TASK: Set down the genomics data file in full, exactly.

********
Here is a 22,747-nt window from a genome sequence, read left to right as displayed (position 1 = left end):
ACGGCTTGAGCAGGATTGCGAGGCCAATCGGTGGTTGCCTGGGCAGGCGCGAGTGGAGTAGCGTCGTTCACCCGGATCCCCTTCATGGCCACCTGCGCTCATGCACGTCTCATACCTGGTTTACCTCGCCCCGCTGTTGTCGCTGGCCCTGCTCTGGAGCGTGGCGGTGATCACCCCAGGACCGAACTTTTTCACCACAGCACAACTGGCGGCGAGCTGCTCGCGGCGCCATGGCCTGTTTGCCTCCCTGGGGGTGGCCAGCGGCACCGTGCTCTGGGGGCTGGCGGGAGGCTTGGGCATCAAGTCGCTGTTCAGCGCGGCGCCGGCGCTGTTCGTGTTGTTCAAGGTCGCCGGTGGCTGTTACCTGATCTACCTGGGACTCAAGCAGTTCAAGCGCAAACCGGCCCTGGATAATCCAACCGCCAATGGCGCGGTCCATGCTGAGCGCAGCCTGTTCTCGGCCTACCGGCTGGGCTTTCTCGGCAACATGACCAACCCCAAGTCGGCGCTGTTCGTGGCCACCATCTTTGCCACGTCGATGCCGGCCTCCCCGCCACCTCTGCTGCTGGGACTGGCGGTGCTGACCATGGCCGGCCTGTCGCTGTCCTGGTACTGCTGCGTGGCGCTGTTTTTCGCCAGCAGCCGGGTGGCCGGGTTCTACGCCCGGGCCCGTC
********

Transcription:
Here is a 22,747-nt window from a genome sequence, read left to right as displayed (position 1 = left end):
ACGGCTTGAGCAGGATTGCGAGGCCAATCGGTGGTTGCCTGGGCAGGCGCGAGTGGAGTAGCGTCGTTCACCCGGATCCCCTTCATGGCCACCTGCGCTCATGCACGTCTCATACCTGGTTTACCTCGCCCCGCTGTTGTCGCTGGCCCTGCTCTGGAGCGTGGCGGTGATCACCCCAGGACCGAACTTTTTCACCACAGCACAACTGGCGGCGAGCTGCTCGCGGCGCCATGGCCTGTTTGCCTCCCTGGGGGTGGCCAGCGGCACCGTGCTCTGGGGGCTGGCGGGAGGCTTGGGCATCAAGTCGCTGTTCAGCGCGGCGCCGGCGCTGTTCGTGTTGTTCAAGGTCGCCGGTGGCTGTTACCTGATCTACCTGGGACTCAAGCAGTTCAAGCGCAAACCGGCCCTGGATAATCCAACCGCCAATGGCGCGGTCCATGCTGAGCGCAGCCTGTTCTCGGCCTACCGGCTGGGCTTTCTCGGCAACATGACCAACCCCAAGTCGGCGCTGTTCGTGGCCACCATCTTTGCCACGTCGATGCCGGCCTCCCCGCCACCTCTGCTGCTGGGACTGGCGGTGCTGACCATGGCCGGCCTGTCGCTGTCCTGGTACTGCTGCGTGGCGCTGTTTTTCGCCAGCAGCCGGGTGGCCGGGTTCTACGCCCGGGCCCGTC